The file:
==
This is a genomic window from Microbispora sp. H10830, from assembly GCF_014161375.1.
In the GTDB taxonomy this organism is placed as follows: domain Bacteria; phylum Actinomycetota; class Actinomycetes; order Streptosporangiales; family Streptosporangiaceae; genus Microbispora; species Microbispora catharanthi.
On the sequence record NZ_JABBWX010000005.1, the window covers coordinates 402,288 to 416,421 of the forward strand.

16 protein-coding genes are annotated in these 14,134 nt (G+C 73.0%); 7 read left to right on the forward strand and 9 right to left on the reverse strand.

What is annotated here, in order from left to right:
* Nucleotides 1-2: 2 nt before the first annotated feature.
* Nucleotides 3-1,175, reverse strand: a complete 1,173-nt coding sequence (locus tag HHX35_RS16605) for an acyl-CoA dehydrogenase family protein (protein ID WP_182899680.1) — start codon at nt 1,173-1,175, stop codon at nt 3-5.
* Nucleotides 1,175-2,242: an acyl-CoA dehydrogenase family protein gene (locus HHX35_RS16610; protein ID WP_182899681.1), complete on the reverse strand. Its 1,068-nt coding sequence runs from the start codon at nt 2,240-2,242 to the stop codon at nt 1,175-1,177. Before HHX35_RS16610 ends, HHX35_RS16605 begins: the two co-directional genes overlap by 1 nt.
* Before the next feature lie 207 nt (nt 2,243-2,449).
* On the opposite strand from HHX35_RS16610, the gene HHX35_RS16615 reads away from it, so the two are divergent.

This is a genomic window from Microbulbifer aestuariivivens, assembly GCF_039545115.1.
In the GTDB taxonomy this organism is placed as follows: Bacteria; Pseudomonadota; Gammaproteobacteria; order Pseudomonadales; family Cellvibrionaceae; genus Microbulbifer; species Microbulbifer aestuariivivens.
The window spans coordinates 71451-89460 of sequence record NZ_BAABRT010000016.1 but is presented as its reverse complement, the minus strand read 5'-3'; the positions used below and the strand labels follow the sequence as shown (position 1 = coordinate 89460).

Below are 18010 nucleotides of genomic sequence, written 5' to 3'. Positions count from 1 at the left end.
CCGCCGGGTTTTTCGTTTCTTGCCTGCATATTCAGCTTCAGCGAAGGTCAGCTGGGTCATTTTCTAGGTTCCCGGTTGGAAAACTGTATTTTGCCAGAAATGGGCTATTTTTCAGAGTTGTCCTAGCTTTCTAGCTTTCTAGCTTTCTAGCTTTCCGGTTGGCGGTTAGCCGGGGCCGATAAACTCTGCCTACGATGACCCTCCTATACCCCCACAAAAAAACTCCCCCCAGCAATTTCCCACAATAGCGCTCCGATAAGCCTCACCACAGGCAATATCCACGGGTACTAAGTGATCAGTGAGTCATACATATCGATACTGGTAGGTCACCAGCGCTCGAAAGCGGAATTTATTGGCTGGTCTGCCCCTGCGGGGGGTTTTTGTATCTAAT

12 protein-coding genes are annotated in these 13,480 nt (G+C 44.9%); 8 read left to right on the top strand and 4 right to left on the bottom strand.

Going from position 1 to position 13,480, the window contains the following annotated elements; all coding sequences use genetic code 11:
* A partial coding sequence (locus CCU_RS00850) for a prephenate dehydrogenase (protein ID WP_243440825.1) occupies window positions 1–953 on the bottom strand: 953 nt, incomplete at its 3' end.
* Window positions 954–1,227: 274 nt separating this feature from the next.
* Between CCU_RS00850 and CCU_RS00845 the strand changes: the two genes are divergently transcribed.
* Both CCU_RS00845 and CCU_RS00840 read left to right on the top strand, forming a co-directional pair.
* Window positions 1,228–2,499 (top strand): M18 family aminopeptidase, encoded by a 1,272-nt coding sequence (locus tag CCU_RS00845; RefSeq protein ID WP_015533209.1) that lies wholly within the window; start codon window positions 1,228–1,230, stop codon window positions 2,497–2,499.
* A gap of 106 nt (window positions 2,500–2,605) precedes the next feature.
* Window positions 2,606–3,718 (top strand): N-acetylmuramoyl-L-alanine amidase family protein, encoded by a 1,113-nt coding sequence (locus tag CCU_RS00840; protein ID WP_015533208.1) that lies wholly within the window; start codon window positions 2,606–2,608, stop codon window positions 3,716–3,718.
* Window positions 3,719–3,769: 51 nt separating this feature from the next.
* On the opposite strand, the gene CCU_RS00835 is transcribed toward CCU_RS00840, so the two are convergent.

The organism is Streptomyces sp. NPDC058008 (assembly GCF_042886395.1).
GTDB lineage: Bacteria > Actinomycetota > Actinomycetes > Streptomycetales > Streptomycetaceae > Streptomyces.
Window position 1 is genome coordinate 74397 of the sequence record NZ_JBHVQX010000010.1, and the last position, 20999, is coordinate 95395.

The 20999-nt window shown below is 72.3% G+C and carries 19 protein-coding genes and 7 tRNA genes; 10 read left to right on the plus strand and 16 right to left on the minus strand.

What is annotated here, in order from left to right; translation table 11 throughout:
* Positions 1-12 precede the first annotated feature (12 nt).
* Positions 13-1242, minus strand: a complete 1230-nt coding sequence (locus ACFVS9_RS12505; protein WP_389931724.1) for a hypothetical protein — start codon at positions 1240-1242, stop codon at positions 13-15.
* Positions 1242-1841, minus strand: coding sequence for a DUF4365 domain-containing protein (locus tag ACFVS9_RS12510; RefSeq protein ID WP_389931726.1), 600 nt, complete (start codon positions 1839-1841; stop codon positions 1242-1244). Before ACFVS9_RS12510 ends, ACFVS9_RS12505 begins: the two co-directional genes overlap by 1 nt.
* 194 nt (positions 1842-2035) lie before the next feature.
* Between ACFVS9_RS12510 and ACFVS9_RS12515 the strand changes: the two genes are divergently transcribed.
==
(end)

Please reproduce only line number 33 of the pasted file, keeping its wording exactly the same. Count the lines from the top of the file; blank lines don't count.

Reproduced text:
* Positions 13-1242, minus strand: a complete 1230-nt coding sequence (locus ACFVS9_RS12505; protein WP_389931724.1) for a hypothetical protein — start codon at positions 1240-1242, stop codon at positions 13-15.